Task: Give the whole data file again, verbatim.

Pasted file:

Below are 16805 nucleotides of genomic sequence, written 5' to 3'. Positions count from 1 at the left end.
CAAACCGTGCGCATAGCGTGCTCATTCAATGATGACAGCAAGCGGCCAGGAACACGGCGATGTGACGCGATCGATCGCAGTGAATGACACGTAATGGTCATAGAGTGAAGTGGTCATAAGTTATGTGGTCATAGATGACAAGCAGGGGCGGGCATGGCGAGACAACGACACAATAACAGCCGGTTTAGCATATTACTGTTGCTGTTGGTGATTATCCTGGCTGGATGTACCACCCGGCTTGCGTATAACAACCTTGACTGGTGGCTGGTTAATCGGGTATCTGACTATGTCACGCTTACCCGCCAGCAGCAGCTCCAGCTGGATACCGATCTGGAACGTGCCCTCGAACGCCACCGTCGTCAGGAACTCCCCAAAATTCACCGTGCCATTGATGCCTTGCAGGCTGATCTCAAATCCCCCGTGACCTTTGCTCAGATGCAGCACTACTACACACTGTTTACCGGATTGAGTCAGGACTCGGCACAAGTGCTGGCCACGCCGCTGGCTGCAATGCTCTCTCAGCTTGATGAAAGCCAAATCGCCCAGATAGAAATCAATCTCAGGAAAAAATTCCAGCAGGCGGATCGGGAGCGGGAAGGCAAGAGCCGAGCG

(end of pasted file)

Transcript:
Below are 16805 nucleotides of genomic sequence, written 5' to 3'. Positions count from 1 at the left end.
CAAACCGTGCGCATAGCGTGCTCATTCAATGATGACAGCAAGCGGCCAGGAACACGGCGATGTGACGCGATCGATCGCAGTGAATGACACGTAATGGTCATAGAGTGAAGTGGTCATAAGTTATGTGGTCATAGATGACAAGCAGGGGCGGGCATGGCGAGACAACGACACAATAACAGCCGGTTTAGCATATTACTGTTGCTGTTGGTGATTATCCTGGCTGGATGTACCACCCGGCTTGCGTATAACAACCTTGACTGGTGGCTGGTTAATCGGGTATCTGACTATGTCACGCTTACCCGCCAGCAGCAGCTCCAGCTGGATACCGATCTGGAACGTGCCCTCGAACGCCACCGTCGTCAGGAACTCCCCAAAATTCACCGTGCCATTGATGCCTTGCAGGCTGATCTCAAATCCCCCGTGACCTTTGCTCAGATGCAGCACTACTACACACTGTTTACCGGATTGAGTCAGGACTCGGCACAAGTGCTGGCCACGCCGCTGGCTGCAATGCTCTCTCAGCTTGATGAAAGCCAAATCGCCCAGATAGAAATCAATCTCAGGAAAAAATTCCAGCAGGCGGATCGGGAGCGGGAAGGCAAGAGCCGAGCG